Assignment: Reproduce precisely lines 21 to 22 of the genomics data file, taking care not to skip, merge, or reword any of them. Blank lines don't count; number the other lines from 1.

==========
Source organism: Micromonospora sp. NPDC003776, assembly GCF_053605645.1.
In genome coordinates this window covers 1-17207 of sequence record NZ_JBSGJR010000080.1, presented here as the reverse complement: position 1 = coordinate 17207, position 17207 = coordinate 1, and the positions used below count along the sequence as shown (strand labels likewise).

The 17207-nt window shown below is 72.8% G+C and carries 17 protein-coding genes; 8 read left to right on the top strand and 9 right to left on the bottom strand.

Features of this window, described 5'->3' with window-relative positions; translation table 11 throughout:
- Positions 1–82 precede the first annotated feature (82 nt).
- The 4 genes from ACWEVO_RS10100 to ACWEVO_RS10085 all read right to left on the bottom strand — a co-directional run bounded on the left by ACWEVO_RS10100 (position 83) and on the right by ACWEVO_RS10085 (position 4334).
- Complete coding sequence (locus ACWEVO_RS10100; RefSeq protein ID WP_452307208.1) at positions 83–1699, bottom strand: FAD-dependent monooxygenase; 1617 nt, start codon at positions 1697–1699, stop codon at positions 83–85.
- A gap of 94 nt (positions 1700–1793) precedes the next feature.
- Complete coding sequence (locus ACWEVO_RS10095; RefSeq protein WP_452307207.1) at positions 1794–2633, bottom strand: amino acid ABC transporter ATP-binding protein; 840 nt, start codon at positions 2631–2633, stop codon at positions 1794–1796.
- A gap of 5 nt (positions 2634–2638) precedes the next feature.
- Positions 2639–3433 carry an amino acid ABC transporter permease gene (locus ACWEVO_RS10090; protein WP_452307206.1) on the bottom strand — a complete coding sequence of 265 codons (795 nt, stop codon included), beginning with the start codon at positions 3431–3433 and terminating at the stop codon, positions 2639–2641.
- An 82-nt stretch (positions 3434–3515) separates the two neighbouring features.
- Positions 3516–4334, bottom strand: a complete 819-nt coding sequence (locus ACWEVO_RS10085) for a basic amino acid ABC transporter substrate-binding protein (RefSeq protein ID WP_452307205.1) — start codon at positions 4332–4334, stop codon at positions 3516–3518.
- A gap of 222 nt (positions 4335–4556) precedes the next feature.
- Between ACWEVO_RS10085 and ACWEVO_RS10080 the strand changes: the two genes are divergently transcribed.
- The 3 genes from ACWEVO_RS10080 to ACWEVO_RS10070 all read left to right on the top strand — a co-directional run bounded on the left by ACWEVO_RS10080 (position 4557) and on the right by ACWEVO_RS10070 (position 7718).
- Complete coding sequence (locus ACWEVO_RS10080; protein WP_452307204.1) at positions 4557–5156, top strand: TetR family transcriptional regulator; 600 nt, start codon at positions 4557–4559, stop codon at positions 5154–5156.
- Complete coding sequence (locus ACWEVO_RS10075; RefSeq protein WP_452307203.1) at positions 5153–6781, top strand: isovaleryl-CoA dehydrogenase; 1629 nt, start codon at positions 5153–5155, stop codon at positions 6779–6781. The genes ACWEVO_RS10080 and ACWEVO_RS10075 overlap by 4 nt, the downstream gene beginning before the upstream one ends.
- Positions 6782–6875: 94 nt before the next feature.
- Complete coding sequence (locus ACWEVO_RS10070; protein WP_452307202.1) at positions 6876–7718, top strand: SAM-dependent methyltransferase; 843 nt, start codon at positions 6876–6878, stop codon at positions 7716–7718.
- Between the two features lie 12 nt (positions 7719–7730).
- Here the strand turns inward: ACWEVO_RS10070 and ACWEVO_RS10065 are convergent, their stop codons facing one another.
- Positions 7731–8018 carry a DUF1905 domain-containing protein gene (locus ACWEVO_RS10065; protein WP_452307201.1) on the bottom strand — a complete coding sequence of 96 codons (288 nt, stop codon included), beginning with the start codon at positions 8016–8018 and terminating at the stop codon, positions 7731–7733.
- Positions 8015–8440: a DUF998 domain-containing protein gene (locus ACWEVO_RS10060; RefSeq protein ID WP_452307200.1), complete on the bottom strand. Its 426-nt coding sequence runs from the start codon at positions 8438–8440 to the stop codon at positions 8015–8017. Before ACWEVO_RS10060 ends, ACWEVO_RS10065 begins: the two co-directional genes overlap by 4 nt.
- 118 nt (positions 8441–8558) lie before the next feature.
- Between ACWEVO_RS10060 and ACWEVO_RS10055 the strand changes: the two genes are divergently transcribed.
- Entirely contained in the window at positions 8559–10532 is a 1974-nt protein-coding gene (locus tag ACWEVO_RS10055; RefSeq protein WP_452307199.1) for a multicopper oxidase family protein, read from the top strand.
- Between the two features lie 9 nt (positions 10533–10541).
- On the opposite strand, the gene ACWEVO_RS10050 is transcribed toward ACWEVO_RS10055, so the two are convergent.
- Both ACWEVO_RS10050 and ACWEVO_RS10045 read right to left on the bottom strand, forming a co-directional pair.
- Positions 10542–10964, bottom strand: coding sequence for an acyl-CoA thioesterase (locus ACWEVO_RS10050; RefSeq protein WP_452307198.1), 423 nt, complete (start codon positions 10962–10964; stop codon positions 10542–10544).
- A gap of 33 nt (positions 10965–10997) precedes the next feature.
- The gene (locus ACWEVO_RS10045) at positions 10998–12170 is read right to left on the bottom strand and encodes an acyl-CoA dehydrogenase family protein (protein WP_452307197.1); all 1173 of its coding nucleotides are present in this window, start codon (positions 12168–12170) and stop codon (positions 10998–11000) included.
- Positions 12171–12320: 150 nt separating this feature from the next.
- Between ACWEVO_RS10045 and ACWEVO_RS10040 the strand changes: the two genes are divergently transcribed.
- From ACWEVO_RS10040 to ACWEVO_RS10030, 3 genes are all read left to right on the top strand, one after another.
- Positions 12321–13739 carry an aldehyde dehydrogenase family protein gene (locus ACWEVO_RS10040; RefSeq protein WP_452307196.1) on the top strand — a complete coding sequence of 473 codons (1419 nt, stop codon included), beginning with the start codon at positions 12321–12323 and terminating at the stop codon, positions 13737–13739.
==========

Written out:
- Between the two features lie 12 nt (positions 7719–7730).
- Here the strand turns inward: ACWEVO_RS10070 and ACWEVO_RS10065 are convergent, their stop codons facing one another.